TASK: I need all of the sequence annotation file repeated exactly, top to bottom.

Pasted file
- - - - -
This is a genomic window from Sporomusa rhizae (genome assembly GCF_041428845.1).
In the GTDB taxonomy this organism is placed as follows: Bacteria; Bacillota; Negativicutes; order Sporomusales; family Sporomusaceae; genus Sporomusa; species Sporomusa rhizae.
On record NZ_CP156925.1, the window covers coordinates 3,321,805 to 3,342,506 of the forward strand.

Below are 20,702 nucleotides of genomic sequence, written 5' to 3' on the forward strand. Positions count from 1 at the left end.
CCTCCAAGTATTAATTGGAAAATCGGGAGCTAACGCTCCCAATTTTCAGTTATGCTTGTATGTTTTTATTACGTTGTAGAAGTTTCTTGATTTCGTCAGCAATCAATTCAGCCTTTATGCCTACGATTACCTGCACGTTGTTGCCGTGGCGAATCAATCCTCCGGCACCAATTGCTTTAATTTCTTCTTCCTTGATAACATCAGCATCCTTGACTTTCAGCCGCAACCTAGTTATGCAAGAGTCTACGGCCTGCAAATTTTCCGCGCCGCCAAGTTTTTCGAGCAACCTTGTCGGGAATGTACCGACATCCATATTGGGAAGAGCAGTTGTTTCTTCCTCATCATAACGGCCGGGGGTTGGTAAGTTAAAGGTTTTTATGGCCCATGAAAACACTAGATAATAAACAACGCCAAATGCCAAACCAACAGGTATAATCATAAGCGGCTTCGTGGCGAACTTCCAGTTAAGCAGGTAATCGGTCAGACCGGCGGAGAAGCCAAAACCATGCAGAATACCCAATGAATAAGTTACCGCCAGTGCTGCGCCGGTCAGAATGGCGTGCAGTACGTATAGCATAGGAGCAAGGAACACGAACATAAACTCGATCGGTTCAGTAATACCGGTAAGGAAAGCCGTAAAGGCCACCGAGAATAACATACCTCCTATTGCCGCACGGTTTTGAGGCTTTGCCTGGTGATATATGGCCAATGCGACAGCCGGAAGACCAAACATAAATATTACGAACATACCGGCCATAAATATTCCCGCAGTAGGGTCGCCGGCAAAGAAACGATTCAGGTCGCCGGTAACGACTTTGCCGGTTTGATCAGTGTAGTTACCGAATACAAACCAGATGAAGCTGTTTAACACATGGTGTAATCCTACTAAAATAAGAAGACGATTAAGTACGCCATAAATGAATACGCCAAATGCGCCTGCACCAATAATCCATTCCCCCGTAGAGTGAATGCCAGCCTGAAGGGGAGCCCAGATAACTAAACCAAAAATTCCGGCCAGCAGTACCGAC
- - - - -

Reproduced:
This is a genomic window from Sporomusa rhizae (genome assembly GCF_041428845.1).
In the GTDB taxonomy this organism is placed as follows: Bacteria; Bacillota; Negativicutes; order Sporomusales; family Sporomusaceae; genus Sporomusa; species Sporomusa rhizae.
On record NZ_CP156925.1, the window covers coordinates 3,321,805 to 3,342,506 of the forward strand.

Below are 20,702 nucleotides of genomic sequence, written 5' to 3' on the forward strand. Positions count from 1 at the left end.
CCTCCAAGTATTAATTGGAAAATCGGGAGCTAACGCTCCCAATTTTCAGTTATGCTTGTATGTTTTTATTACGTTGTAGAAGTTTCTTGATTTCGTCAGCAATCAATTCAGCCTTTATGCCTACGATTACCTGCACGTTGTTGCCGTGGCGAATCAATCCTCCGGCACCAATTGCTTTAATTTCTTCTTCCTTGATAACATCAGCATCCTTGACTTTCAGCCGCAACCTAGTTATGCAAGAGTCTACGGCCTGCAAATTTTCCGCGCCGCCAAGTTTTTCGAGCAACCTTGTCGGGAATGTACCGACATCCATATTGGGAAGAGCAGTTGTTTCTTCCTCATCATAACGGCCGGGGGTTGGTAAGTTAAAGGTTTTTATGGCCCATGAAAACACTAGATAATAAACAACGCCAAATGCCAAACCAACAGGTATAATCATAAGCGGCTTCGTGGCGAACTTCCAGTTAAGCAGGTAATCGGTCAGACCGGCGGAGAAGCCAAAACCATGCAGAATACCCAATGAATAAGTTACCGCCAGTGCTGCGCCGGTCAGAATGGCGTGCAGTACGTATAGCATAGGAGCAAGGAACACGAACATAAACTCGATCGGTTCAGTAATACCGGTAAGGAAAGCCGTAAAGGCCACCGAGAATAACATACCTCCTATTGCCGCACGGTTTTGAGGCTTTGCCTGGTGATATATGGCCAATGCGACAGCCGGAAGACCAAACATAAATATTACGAACATACCGGCCATAAATATTCCCGCAGTAGGGTCGCCGGCAAAGAAACGATTCAGGTCGCCGGTAACGACTTTGCCGGTTTGATCAGTGTAGTTACCGAATACAAACCAGATGAAGCTGTTTAACACATGGTGTAATCCTACTAAAATAAGAAGACGATTAAGTACGCCATAAATGAATACGCCAAATGCGCCTGCACCAATAATCCATTCCCCCGTAGAGTGAATGCCAGCCTGAAGGGGAGCCCAGATAACTAAACCAAAAATTCCGGCCAGCAGTACCGAC